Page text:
“Simply providing access is the first and most important step in encouraging literacy development.”

Stephen Krasher, Bridging the Equity with Books (1998)

If more access leads to more reading, and if more reading leads to better reading, writing, spelling, grammar, and a larger vocabulary, this means that the first step any literacy campaign needs to take is to make sure children have access to plenty of books.

Standford Newman, American Child in Crisis (2000)

According to the National Center for Education Statistics, nearly two-thirds of low-income American families do not own any books for their children.

Books are essential to developing a healthy self-image and are how we discover and learn new things.

Students who reported having all four types of reading materials (books, magazines, newspapers, encyclopedias) in their home scored, on average, higher than those who reported having fewer reading materials.

The Nation’s Report Card: Fourth-Grade Reading 2000, April 2001, The National Center for Education Statistics

Out-of-school reading habits of students have shown that even 15 minutes a day of independent reading can expose students to more than a million words of text in a year.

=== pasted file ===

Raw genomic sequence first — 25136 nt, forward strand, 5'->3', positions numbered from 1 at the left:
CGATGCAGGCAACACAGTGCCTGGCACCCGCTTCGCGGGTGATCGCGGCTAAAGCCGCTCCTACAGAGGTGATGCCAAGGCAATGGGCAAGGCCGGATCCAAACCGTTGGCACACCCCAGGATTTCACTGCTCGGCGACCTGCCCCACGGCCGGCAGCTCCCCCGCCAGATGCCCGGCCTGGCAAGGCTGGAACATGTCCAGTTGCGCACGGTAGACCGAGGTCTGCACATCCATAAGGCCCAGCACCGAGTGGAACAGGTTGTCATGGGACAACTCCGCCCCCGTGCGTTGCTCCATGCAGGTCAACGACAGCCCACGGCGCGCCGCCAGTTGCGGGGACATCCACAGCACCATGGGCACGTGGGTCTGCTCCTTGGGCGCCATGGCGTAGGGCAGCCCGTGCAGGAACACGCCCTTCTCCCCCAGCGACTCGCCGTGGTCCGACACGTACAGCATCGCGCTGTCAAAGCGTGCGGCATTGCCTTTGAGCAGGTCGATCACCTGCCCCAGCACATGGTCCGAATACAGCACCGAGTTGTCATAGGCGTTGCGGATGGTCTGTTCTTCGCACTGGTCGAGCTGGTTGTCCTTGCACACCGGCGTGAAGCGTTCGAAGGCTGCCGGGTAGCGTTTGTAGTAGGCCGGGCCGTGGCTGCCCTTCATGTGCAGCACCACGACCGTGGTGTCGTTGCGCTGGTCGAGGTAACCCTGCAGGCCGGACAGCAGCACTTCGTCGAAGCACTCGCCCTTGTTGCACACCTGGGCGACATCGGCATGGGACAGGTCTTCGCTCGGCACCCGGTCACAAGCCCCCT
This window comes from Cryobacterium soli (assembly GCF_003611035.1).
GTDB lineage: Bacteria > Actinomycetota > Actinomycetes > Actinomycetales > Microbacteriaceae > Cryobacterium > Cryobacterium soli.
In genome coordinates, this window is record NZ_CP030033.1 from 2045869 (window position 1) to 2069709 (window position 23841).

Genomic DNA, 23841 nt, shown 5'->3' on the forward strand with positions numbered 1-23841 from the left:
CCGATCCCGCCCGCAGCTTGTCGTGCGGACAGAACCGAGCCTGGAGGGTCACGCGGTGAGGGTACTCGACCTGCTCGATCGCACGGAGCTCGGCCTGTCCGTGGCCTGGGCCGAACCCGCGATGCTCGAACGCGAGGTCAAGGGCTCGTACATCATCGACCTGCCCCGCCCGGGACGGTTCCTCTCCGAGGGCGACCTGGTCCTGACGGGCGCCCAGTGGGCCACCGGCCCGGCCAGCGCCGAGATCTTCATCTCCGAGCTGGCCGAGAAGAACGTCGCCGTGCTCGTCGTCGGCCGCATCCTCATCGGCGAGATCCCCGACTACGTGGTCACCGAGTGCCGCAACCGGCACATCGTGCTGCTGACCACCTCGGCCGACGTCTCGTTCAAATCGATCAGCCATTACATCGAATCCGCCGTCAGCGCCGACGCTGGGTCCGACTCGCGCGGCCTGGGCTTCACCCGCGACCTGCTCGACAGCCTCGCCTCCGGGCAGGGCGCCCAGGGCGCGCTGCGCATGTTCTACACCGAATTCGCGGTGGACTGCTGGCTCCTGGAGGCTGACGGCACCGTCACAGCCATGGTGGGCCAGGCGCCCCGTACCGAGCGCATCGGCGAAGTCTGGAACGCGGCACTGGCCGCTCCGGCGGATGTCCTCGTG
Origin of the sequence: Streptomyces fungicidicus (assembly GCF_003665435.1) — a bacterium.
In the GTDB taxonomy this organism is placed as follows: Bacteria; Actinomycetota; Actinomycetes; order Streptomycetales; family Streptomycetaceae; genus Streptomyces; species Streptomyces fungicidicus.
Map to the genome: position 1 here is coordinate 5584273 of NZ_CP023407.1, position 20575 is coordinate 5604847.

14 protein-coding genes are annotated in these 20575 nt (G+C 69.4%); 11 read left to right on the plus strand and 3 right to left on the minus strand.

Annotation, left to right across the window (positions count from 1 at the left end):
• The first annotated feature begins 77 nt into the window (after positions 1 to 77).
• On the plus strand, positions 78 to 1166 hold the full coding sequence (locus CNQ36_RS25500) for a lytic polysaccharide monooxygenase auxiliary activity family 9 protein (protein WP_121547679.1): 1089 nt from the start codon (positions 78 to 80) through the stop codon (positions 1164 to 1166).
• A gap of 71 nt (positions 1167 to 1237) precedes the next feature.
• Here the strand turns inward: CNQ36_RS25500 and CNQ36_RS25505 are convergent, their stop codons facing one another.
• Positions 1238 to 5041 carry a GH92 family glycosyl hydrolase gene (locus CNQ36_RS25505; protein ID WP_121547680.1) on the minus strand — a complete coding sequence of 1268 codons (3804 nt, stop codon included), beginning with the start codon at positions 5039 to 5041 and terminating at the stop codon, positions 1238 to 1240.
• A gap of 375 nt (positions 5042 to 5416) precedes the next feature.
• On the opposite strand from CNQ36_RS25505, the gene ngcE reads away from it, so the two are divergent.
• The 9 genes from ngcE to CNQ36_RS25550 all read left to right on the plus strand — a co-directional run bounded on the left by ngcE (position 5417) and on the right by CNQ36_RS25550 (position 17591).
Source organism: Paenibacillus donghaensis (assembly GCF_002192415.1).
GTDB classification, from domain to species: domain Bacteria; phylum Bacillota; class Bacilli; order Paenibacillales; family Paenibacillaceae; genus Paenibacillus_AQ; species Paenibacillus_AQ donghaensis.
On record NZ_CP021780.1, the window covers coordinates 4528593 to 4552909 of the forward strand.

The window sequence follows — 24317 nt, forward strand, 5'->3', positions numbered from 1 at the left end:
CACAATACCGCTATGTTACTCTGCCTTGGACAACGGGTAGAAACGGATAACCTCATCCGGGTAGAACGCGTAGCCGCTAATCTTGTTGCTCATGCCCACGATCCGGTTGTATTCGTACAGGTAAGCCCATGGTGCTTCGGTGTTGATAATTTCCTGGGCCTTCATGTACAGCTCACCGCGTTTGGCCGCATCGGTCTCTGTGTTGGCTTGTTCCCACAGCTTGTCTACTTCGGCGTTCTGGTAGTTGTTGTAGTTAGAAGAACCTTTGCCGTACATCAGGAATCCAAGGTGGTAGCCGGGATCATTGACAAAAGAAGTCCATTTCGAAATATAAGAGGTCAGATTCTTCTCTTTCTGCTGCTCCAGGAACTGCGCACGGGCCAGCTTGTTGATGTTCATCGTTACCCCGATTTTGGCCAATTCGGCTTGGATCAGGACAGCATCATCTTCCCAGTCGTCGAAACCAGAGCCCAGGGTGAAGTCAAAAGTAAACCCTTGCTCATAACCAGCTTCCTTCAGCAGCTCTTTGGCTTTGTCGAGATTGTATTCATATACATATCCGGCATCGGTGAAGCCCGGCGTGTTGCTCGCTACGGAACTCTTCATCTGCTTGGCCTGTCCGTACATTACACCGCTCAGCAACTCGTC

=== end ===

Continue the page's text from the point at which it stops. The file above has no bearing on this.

Anderson, Wilson & Fielding, 1988

Children who have not developed some basic literacy skills by the time they enter school are 3-4 times more likely to drop out in later years.

National Adult Literacy Survey, (1002) NCES, U.S. Department of Education

The educational careers of 25 to 40 percent of American children are imperiled because they don't read well enough, quickly enough, or easily enough.

Committee on Preventing Reading Difficulties in Young Children of the National Research Council, 1998

More than 3 out of 4 of those on welfare, 85% of unwed mothers, and 68% of those arrested are illiterate. About 3 in 5 of American prison inmates are illiterate.

Washington Literacy Council

14% of adults in this country can't read this website.
That’s 1 out of every 7 people.

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